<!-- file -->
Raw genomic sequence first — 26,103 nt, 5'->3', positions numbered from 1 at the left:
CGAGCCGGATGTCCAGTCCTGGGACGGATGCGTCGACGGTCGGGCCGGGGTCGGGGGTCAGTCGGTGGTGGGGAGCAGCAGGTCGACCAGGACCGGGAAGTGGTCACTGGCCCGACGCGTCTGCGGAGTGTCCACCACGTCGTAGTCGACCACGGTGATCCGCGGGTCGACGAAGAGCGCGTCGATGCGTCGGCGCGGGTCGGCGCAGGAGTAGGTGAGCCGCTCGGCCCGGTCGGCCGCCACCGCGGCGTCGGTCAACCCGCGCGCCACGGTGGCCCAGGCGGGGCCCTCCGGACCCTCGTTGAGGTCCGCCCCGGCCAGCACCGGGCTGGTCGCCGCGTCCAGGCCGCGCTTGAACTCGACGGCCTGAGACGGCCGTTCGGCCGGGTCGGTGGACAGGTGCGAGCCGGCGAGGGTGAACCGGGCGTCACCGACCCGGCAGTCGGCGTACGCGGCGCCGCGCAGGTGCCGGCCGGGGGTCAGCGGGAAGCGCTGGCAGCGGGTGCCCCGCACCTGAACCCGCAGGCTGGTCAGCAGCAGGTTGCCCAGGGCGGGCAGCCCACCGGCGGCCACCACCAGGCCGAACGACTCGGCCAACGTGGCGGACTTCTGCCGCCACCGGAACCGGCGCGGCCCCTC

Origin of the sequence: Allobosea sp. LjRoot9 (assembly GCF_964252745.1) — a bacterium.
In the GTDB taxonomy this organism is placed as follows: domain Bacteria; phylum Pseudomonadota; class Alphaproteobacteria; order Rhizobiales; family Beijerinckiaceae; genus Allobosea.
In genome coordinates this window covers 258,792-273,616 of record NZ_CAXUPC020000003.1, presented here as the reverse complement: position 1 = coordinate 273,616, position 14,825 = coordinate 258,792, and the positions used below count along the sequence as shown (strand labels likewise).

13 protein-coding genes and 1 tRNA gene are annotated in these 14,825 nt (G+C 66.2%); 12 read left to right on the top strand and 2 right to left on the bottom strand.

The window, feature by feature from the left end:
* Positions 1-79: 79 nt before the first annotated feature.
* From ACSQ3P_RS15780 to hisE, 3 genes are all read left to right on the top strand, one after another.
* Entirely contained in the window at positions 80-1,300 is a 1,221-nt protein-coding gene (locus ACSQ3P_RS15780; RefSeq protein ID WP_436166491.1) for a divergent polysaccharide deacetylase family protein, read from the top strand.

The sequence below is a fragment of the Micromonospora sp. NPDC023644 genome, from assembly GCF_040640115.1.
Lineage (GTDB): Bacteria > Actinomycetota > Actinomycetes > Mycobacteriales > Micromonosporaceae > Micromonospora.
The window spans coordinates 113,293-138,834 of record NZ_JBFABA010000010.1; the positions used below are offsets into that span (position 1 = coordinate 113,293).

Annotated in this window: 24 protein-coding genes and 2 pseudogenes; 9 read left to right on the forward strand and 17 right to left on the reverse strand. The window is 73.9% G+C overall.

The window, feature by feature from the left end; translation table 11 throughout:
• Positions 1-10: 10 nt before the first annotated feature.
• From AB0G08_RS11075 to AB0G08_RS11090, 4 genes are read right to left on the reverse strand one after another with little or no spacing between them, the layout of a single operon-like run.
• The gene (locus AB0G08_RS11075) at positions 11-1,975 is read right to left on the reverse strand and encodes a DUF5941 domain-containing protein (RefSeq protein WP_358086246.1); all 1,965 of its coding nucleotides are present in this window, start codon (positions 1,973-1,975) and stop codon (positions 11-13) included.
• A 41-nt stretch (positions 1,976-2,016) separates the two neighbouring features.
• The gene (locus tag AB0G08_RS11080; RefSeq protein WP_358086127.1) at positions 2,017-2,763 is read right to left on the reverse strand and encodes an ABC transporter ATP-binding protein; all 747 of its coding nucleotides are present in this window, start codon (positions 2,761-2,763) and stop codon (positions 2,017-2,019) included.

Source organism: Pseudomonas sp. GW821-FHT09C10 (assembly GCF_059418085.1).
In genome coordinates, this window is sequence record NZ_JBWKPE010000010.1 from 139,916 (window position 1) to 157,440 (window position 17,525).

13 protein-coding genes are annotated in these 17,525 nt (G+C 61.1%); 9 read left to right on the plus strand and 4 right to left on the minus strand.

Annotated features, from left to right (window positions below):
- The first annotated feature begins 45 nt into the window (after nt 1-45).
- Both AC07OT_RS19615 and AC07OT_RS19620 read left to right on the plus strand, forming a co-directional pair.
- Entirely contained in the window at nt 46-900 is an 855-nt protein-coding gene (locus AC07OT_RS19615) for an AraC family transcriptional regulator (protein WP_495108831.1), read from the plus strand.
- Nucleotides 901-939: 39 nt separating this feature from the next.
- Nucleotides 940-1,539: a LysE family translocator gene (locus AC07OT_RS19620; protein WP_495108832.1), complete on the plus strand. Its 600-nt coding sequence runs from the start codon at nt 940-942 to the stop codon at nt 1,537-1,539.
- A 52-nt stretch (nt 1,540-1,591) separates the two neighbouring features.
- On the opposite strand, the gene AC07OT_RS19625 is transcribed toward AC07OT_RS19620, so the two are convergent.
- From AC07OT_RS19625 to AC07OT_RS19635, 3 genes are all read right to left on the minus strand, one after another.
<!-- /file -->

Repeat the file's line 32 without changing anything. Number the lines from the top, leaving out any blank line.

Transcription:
- From AC07OT_RS19625 to AC07OT_RS19635, 3 genes are all read right to left on the minus strand, one after another.